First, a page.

A high-dose flu shot designed for people 65 years of age and older is in limited supply in Illinois.
Some pharmacies and doctors' offices still have enough of the special vaccine, but those that don’t blame shipping delays from a manufacturer, as well as increased demand for the vaccine amid COVID-19. It’s possible that the U.S. will have a mild flu season — following a light season in the southern hemisphere and because of mask use and social distancing — but experts don’t know for sure. Public health leaders urge people to get flu shots so they don’t have to contend with COVID-19 and the flu at the same time.
“A normal amount we might have given last year just wasn’t enough this year,” said Dr. Robert Healy, chief quality officer at Urbana-based Carle Health, of the senior flu shot. “We regularly get the high-dose flu shot in, but it rapidly goes out and we’re down to zero again.”
Amita Health, which has 19 hospitals in Illinois, said some of its providers may have temporarily run out of the senior shot, as the system waits for additional shipments.
The Tribune called 20 chain pharmacy locations in Chicago and the suburbs this week to see if they had the senior flu shot in stock. Nearly half said they did not, with some offering waiting lists.
As people get older, their immune systems change, and they may not respond as well to regular vaccinations as younger people, according to the Centers for Disease Control and Prevention.
That’s why many doctors and pharmacies offer flu shots designed especially for seniors. One type is a high-dose vaccine called Fluzone High Dose, which has four times as much of the inactivated virus as a regular flu shot. That shot is associated with a stronger immune response than the regular vaccine, according to the CDC.
Another type of senior flu vaccine is called Fluad, and is made with an additive that can create a stronger immune response.
Shipments of Fluzone to some customers may have been delayed because of “the effects of the COVID-19 pandemic, a fast start to the flu immunization season” and recent natural disasters around the country, Nicolas Kressmann, a spokesman for Sanofi Pasteur, which sells the vaccine, said in an email.
Seqirus, which makes Fluad, is not experiencing any shipping delays or supply issues, spokeswoman Abigail Rasweiler said in an email.
Both companies said they expect to produce more of the vaccines this year than usual because of increased demand.
It’s been a frustrating situation for some older consumers.
Stephen Kaufman, 77, of Urbana, sent a message to his doctor’s office at Carle this month asking about the senior flu shot and was told the office was out. He ended up getting the shot at a CVS store instead.
“I thought people shouldn’t have to do this this way, especially because it’s being so highly touted and advised,” Kaufman said.
Garth Reynolds, executive director of the Illinois Pharmacists Association, said it’s possible some pharmacies ran through their first shipments faster than they anticipated because of increased demand. Typically, pharmacies receive the flu shot in several shipments, and they reserve the vaccines far in advance, he said.
“Pharmacies had put in their reservations for their flu shots before they even knew the word ‘COVID-19,’” Reynolds said. “It’s just trying to catch up with the increase in demand for the flu shot.”
Among the Chicago-area stores contacted by the Tribune this week, five out of six Walgreens locations said they were out, one Jewel-Osco location out of six said it was out, and three Walmarts said they did not have the shots. All of the CVS Health locations contacted had the senior flu shots in stock.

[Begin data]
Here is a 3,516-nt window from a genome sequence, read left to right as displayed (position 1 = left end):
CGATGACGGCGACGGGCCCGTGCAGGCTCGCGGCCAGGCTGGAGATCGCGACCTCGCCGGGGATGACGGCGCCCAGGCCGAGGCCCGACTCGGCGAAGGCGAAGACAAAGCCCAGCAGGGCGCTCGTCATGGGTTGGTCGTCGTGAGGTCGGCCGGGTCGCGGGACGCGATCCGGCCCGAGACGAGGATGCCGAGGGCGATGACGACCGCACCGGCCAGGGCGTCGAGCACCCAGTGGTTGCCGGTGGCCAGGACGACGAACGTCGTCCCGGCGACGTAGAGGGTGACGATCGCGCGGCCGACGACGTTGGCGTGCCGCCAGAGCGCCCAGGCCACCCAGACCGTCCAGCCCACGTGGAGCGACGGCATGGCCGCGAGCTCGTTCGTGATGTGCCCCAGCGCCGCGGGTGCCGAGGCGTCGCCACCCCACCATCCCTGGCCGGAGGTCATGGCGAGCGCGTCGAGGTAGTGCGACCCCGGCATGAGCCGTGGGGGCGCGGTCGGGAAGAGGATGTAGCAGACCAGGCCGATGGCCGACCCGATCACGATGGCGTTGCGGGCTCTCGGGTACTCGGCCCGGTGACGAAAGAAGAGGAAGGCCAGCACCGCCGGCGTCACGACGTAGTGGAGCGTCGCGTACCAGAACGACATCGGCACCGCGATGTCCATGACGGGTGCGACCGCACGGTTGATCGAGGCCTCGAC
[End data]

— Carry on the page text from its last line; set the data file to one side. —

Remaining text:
A majority of Chicago-area Walgreens stores have the vaccine, spokeswoman Kelli Teno said in an email, though she said inventory varies by store and seniors should call ahead to confirm a location has it before visiting. CVS Health is not anticipating shortages and “if a local store temporarily runs low on its supply, it will be replenished as quickly as possible,” spokesman Charlie Rice-Minoso said in an email.
Jewel-Osco spokeswoman Mary Frances Trucco said the grocery-pharmacy chain is not out of the vaccine. Walmart did not respond to a request for comment.
Some health systems also, temporarily, have fewer available senior flu shots than in years past.
Amita has received about half of the supply it ordered, said Danielle Donzal, Amita’s pharmacy system manager for population health. Usually, by this time of the year, it would expect to have received about 75% to 80% of its order. Amita expects to receive the rest of its doses in the next month.
Edward-Elmhurst Health, which has hospitals in Naperville and Elmhurst, saw 30% to 40% more demand for the senior flu shot in September compared with the same month in 2019, said Dawn Sandner, the system’s director for population health.
If demand stays as high as it is, the system could run out of the senior flu shot in 60 to 75 days, Sandner said, though she believes Edward-Elmhurst would be able to obtain more.
Some experts say that if seniors can’t find the senior flu shot, they should consider getting the regular one instead, especially if they’re already at a doctor’s office or pharmacy. Studies have shown that even if it generates a weaker immune response, the regular flu vaccine can reduce seniors' risk of needing medical care or hospitalization. Health systems and pharmacies have not reported problems with their supplies of the regular flu shot.
Seniors can get any flu vaccine approved for use in their age group, and the CDC does not recommend any type of vaccine over another for seniors.
“It’s much better to get what’s available now than to wait for the future,” said Healy, with Carle.
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